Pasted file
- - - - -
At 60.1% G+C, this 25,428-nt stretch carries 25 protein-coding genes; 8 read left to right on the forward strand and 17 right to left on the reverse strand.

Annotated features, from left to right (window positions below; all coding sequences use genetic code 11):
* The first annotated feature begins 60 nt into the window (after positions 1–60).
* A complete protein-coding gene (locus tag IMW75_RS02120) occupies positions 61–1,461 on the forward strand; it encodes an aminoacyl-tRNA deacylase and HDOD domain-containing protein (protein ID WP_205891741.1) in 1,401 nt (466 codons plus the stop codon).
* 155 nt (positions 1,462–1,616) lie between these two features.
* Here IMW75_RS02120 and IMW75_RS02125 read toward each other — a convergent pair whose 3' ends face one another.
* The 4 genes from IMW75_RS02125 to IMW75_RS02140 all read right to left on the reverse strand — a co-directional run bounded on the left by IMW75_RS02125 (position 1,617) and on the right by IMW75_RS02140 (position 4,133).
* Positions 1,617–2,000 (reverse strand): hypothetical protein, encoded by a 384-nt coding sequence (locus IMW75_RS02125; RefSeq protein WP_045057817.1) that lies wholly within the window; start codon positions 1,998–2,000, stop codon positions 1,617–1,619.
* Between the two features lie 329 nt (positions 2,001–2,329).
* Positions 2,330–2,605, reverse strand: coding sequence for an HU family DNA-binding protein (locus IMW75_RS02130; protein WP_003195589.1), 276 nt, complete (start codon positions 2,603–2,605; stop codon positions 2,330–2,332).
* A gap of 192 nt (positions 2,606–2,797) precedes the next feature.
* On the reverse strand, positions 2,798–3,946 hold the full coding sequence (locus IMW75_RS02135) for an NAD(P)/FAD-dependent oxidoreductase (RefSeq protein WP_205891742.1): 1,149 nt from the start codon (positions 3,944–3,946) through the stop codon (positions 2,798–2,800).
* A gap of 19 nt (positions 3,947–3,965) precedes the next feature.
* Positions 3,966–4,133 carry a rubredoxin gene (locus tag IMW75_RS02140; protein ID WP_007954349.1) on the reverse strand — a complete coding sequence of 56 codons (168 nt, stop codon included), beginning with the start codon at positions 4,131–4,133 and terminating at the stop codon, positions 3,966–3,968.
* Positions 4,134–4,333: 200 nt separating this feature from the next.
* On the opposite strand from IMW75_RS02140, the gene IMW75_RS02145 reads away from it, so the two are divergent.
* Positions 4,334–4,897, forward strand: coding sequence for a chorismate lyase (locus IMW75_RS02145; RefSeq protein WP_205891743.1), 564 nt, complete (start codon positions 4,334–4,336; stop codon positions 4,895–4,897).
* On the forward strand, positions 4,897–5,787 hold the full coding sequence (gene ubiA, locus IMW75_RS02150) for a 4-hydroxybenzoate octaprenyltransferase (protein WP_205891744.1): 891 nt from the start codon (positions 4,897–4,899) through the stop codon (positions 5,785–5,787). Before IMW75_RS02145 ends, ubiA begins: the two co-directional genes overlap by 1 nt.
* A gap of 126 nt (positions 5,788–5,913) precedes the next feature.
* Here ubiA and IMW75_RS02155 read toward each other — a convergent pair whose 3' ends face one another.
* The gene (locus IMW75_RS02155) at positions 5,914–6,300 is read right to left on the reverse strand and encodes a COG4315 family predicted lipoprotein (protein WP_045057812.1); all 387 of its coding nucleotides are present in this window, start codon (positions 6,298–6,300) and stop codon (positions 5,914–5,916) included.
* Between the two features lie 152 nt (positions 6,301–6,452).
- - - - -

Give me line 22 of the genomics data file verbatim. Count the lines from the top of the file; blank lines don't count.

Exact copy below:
* Between the two features lie 152 nt (positions 6,301–6,452).